• the period of time to which the benefit relates;
  • a summary of the requirements to pass on the benefit of the EBRS to consumers;
  • when and how the amount will be provided to the heat network consumer;
  • details of how the consumer may resolve any dispute it has with the heat supplier about how it has complied with the requirement to pass on the EBRS benefit, which may involve the heat supplier sharing its complaints handling procedure;
  • that a consumer can make a complaint to the Energy Ombudsman (in GB) or the General Consumer Council for Northern Ireland (in NI); and
  • that a consumer can recover the pass-through amount as a civil debt if the heat supplier does not provide the consumer with that amount.
  1. Heat suppliers in Great Britain (including those not in receipt of EBRS) now need to register for the redress scheme as administered by the Energy Ombudsman. This will allow domestic and microbusiness consumers on heat networks to raise complaints in the eventuality they do not receive the benefit of EBRS. Heat suppliers subject to consumer complaints will also need to pay the Ombudsman a case fee to cover the costs of investigating a complaint. If a consumer raises a complaint against a heat supplier that has not joined the redress scheme, the Energy Ombudsman will contact that supplier requiring them to become a member. A refusal to join the scheme at this point could lead to enforcement action by the OPSS and may result in a penalty notice of up to £5,000.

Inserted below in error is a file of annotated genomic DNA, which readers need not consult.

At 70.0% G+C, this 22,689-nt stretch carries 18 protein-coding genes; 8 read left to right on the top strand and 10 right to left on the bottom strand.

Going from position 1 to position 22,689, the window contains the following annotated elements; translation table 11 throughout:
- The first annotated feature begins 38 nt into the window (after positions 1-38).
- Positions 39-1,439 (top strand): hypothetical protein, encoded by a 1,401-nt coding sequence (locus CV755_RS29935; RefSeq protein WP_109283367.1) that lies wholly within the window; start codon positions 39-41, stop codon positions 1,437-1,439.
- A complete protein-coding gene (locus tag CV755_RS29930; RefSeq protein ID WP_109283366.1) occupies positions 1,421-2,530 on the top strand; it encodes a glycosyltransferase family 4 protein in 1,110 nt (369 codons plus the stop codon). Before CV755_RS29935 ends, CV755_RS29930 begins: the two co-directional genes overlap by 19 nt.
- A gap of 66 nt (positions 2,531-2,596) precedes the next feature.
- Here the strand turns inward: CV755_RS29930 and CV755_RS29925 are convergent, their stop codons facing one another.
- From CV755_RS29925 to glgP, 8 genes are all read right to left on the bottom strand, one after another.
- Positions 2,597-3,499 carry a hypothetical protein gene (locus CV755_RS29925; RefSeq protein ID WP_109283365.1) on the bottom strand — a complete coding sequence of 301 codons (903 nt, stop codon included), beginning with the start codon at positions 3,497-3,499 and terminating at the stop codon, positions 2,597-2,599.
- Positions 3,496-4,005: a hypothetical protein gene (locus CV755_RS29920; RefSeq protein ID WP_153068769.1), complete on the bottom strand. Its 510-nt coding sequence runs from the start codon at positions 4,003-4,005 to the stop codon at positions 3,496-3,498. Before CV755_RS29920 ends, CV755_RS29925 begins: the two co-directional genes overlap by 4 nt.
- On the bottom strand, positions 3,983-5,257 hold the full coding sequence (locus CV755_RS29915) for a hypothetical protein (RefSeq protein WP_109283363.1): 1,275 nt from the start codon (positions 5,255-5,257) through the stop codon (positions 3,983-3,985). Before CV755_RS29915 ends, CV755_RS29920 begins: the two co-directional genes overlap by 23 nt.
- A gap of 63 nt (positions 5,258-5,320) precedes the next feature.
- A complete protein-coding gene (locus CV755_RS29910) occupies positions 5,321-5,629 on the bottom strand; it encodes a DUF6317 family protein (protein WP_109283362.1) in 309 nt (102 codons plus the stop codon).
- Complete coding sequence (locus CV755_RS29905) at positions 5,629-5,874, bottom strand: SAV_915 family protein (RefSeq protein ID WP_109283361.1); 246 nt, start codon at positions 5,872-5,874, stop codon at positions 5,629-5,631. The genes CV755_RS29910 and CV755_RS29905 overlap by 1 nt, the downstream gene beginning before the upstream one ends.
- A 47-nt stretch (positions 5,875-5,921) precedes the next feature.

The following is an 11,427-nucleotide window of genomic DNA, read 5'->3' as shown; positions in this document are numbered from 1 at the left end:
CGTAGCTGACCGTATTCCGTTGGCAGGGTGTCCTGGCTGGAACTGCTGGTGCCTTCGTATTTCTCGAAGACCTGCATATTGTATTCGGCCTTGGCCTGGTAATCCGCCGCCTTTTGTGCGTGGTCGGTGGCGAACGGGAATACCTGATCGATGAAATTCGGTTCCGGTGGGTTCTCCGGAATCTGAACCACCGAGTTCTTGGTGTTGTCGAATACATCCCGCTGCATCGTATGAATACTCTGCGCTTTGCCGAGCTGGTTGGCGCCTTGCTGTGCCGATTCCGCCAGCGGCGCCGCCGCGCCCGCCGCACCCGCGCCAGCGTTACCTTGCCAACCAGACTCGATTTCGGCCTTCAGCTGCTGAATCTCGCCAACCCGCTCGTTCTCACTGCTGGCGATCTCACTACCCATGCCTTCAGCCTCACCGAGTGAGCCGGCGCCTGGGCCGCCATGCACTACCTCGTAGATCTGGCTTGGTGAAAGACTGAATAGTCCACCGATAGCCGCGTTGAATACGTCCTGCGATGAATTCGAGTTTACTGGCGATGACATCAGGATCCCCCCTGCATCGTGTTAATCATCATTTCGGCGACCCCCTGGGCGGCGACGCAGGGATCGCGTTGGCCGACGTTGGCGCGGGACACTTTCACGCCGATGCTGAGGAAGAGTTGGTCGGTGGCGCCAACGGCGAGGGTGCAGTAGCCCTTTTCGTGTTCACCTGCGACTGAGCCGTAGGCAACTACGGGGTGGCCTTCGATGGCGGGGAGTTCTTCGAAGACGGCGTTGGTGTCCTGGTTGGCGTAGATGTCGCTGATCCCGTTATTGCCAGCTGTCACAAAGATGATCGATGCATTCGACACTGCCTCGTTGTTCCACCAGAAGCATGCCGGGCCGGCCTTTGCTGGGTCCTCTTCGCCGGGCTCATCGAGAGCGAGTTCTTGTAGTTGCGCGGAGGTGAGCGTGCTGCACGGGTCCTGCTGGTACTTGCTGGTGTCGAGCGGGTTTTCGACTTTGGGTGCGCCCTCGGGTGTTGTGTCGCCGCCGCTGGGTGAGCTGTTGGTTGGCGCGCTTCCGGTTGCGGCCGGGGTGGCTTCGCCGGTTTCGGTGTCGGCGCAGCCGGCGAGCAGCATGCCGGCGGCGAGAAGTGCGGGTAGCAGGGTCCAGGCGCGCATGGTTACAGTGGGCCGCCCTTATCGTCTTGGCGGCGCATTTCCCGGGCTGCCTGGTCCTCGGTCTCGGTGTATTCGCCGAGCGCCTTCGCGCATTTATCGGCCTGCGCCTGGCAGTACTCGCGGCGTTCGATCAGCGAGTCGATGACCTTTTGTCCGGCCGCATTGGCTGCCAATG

2. Many heat suppliers will need to update their contracts to allow for the receipt of the EBRS benefit. These updates should be made as soon as possible and, in any event, before the next time the heat supplier is due to update its bills to end users.

Heat networks: How we can help

The various new heat networks pass-through Regulations and BEIS’ updated guidance are complex and wide-ranging. They require heat suppliers and intermediaries to take imminent legal, practical and procedural steps to ensure compliance. Walker Morris’ specialist, dedicated Infrastructure & Energy lawyers can help businesses to successfully navigate every step of the process. We can help in an advisory capacity, keeping you fully informed as to legal/regulatory requirements and undertaking contract- and policy/procedure- reviews to highlight where changes are needed. Where necessary, we can help with contractual negotiations and with drafting new contractual arrangements or variations as required. If/when complaints or queries do arise, we can provide strategic and dispute resolution advice and we can guide businesses through any investigations or complaints-handling processes.

Please contact Ben Sheppard for further information.

[1] For more information on how a heat supplier can ensure that a pass-through amount is reasonable, please visit the Government website.